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Bridal Durries of India
Bridal Durries of India

Bridal Durries of India

by Ann Shankar

Your Price: $62.50
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Product ID:3437

Language

English

Publisher

Mapin

ISBN

8185822441 - Year: 1997 - Pages: 196

Binding

Hardcover

Ann Shankar

Author: Ann Shankar
Jenny Housego/
Publisher: Mapin
Year: 1997
Language: English
Pages: 196
ISBN/UPC (if available): 8185822441

Description

With 152 illustrations including 55 in color, this richly illustrated book breaks new ground in exploring the background to this fascinating village tradition.

For generations women in villages of northern India has woven durries, flat tapestry, as part of the trousseau they take to their future home. Imaginative in design, bold in their use of color, the durries are treasured items that are laid over the rough string webbing of the charpoi, the traditional Indian bed which is the central item of furniture in a village house. As women are reluctant to part with their durries, these are largely unknown outside the area in which they have been woven.

This richly illustrated book by Ann Shankar and Jenny Housego breaks new ground in exploring the background to this fascinating village tradition. The two authors have visited numerous villages to talk to the women who weave durries and to study those that lie in their homes. They show how the designs and motifs still in use are part of a continuous illustrative language that goes back to the ancient civilization of the region, from the painted pottery fragments of the early Indus culture to the still vigorous weaving of farm communities of the Punjab, Haryana and Uttar Pradesh, where the links remain strong.

THE AUTHORS:

Ann Shankar studied Chinese in Hongkong. For several years she was a member of the Far Eastern Department of the Royal Ontario Museum, and than at the Kelsey Museum of Archeology at the University of Michigan in Ann Arbor, USA. She lives in India, and is currently engaged in research on the architecture of Punjab. At the same time she is reviving the use of natural dyes in durrie weaving in the State.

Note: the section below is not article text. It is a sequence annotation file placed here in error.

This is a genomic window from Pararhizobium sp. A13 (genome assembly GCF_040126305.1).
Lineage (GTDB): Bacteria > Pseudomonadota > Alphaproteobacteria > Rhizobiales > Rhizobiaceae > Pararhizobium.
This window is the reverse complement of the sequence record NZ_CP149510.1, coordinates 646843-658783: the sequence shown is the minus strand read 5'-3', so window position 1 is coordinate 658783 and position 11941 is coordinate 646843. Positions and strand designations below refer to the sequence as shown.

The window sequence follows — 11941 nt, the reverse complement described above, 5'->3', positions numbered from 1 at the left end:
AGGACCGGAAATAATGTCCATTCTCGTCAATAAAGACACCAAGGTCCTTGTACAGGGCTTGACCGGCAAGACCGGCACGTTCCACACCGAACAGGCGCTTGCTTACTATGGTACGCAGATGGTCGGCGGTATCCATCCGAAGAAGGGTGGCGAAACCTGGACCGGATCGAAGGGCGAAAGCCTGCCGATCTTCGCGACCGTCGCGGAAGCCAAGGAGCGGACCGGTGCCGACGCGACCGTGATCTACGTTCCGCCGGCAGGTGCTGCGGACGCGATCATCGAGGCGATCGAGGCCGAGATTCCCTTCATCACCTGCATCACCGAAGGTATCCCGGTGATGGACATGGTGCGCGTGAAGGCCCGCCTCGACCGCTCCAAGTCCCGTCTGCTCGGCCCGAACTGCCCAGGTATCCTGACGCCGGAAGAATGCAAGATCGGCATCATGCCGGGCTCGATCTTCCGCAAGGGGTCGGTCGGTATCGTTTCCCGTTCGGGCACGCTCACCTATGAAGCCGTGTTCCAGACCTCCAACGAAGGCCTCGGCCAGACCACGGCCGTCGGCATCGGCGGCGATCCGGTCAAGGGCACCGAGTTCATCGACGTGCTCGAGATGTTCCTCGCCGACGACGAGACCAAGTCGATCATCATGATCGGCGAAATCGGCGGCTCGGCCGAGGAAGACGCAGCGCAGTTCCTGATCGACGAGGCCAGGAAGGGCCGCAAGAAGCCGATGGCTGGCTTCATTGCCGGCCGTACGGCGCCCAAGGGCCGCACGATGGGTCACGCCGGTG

Jenny Housego also lives in India. She is a textile historian who was formerly in the Textile Department of the Victoria and Albert Museum in London and is the author of several publications, including a book on tribal rugs of Iran. She is now actively involved in textile crafts through an export company that she has established with her husband.

Contents

Acknowledgements

Preface

Map

THE WORLD OF THE WEAVERS
The Women
The Setting
Dowry
The Bridal or Dowry Durrie
Other Durries

THE WEB OF TRADITIONS : MYTH & HISTORY
Myth
Historical Roots
Durrie Weaving
The Charpoi

WARP AND WEFT
Yarn Preparation
Spinning
Dyeing
Waving Techniques
Warp Finishes
Printing Techniques
The Loom
Jail Weaving

DESIGNS FOR DOWRY
Durrie Names and Symbols
A Naturalistic Canvas
Dolls
The Pipal Tree
Animals
Lions
Horses
Deer
Hare
Squirrels
Snakes
Fish
Peacocks
Roseringed Parakeets
Domestic Fowl
Ducks
Sparrows

THE GEOMETRY OF DESIGN
Phul
Half Lozenges
Serrated Rectangles and Rhomboids
Serrated Bands
Intersecting Circles
Three Plant Forms
Cross and Triangle
Eight Pointed Stars
Diagonal Crosses
The S Forms
Combs and Drums
Rows of Triangles
Lozenges in a Lattice
Earth and Sky
Boxes
Crenellated Borders
Boats
Teasets

SPUN TALES:
LEGENDS AND COUPLETS
Mirza-Sahiban
Hir-Ranjha
Jeona Maur

POSTSCRIPT / APPENDIX
Natural Days

ENDNOTES

BIBLIOGRAPHY

GLOSSARY

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